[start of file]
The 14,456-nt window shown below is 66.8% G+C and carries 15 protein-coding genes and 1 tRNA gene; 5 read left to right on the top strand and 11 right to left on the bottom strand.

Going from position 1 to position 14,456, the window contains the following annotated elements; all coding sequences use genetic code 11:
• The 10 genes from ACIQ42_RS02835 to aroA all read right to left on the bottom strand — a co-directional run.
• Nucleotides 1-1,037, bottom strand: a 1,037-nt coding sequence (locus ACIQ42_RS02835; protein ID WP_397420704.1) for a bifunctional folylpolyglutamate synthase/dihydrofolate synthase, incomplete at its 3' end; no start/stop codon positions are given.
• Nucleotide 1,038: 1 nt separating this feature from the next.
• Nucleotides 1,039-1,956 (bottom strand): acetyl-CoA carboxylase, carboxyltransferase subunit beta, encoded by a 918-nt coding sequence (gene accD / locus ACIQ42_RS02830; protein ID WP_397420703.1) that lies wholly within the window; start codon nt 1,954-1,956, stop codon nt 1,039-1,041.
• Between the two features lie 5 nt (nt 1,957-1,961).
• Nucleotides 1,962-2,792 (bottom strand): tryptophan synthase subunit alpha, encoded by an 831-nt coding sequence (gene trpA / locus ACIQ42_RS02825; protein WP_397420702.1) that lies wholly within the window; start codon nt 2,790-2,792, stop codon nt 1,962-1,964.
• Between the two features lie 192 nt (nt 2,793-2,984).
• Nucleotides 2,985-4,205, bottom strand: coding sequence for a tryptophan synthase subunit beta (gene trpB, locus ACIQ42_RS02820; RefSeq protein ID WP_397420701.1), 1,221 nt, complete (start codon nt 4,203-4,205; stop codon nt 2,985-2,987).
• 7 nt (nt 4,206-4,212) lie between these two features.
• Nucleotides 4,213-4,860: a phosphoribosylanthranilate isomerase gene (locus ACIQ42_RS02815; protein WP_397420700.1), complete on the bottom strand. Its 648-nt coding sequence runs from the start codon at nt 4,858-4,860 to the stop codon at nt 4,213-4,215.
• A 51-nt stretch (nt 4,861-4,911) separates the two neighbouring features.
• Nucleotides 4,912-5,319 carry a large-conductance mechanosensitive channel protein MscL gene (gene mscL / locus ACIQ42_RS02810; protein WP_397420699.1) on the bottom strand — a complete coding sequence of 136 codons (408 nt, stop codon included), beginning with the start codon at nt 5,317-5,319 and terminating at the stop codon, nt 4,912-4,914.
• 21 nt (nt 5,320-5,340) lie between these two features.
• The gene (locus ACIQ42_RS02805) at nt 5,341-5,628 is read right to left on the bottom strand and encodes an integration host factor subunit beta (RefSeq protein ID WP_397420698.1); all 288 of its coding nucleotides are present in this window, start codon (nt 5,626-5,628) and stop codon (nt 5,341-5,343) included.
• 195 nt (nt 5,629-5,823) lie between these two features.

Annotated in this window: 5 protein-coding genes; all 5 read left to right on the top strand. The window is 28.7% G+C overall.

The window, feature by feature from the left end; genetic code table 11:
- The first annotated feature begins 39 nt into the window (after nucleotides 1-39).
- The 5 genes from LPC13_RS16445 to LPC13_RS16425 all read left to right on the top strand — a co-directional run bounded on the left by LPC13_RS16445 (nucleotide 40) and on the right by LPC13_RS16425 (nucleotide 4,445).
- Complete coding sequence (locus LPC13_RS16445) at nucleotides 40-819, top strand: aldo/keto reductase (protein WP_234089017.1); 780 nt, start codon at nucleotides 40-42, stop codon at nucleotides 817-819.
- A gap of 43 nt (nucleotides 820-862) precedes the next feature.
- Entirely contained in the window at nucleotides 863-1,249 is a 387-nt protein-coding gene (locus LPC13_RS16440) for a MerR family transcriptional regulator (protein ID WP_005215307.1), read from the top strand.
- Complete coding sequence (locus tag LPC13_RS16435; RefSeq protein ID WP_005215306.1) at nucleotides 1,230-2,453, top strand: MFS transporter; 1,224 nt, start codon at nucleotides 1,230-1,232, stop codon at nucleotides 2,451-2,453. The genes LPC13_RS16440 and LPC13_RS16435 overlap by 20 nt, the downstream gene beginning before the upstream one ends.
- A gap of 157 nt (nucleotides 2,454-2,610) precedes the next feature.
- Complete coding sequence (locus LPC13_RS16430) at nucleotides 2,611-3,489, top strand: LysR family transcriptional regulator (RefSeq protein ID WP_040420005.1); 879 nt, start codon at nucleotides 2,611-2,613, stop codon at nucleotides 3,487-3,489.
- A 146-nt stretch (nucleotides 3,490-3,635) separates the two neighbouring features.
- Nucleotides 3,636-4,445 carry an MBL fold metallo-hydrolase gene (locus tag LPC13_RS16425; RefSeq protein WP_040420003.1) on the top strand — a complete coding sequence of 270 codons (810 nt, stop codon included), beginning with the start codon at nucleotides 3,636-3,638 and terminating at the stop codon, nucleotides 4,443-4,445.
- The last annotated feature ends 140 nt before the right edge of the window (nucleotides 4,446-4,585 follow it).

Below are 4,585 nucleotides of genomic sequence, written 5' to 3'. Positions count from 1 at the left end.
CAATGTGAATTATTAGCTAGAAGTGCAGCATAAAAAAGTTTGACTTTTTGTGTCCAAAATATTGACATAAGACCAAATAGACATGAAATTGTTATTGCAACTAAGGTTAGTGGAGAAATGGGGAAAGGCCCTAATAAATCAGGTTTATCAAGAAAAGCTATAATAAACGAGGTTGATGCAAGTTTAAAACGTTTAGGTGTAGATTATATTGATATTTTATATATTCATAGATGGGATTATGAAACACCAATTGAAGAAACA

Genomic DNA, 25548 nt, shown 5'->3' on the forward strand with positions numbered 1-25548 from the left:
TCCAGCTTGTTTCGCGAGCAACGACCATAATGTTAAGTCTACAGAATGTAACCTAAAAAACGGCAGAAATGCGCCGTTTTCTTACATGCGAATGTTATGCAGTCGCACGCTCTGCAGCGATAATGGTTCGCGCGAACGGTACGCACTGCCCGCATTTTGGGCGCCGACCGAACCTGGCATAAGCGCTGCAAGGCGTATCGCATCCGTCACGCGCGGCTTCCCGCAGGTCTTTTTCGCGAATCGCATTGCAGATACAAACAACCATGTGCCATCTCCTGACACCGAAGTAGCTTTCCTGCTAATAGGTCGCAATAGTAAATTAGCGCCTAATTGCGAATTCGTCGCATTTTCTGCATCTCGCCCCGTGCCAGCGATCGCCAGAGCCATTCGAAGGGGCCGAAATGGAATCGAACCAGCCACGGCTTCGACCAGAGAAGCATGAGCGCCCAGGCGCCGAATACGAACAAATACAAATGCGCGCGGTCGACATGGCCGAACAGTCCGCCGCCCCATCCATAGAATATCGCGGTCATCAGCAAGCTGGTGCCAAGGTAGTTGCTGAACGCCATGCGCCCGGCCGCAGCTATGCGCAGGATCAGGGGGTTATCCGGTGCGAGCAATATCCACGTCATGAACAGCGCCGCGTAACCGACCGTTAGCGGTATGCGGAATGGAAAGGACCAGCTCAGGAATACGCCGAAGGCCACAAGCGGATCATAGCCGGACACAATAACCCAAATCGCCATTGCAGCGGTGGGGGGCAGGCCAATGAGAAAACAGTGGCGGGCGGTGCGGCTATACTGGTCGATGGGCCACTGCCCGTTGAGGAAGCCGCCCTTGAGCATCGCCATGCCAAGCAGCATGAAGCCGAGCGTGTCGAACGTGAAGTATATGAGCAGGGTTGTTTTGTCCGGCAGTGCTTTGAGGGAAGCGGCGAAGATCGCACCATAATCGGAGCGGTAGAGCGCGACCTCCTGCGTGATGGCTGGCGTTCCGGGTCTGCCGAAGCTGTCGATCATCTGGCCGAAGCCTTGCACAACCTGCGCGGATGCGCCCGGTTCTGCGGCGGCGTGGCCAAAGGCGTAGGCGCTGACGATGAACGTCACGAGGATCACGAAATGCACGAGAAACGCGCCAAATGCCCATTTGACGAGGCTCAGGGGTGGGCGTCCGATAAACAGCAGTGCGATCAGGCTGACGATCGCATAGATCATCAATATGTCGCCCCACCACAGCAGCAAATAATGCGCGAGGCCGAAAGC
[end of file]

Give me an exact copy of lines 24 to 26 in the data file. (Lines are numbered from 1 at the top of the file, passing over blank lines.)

- Entirely contained in the window at nucleotides 863-1,249 is a 387-nt protein-coding gene (locus LPC13_RS16440) for a MerR family transcriptional regulator (protein ID WP_005215307.1), read from the top strand.
- Complete coding sequence (locus tag LPC13_RS16435; RefSeq protein ID WP_005215306.1) at nucleotides 1,230-2,453, top strand: MFS transporter; 1,224 nt, start codon at nucleotides 1,230-1,232, stop codon at nucleotides 2,451-2,453. The genes LPC13_RS16440 and LPC13_RS16435 overlap by 20 nt, the downstream gene beginning before the upstream one ends.
- A gap of 157 nt (nucleotides 2,454-2,610) precedes the next feature.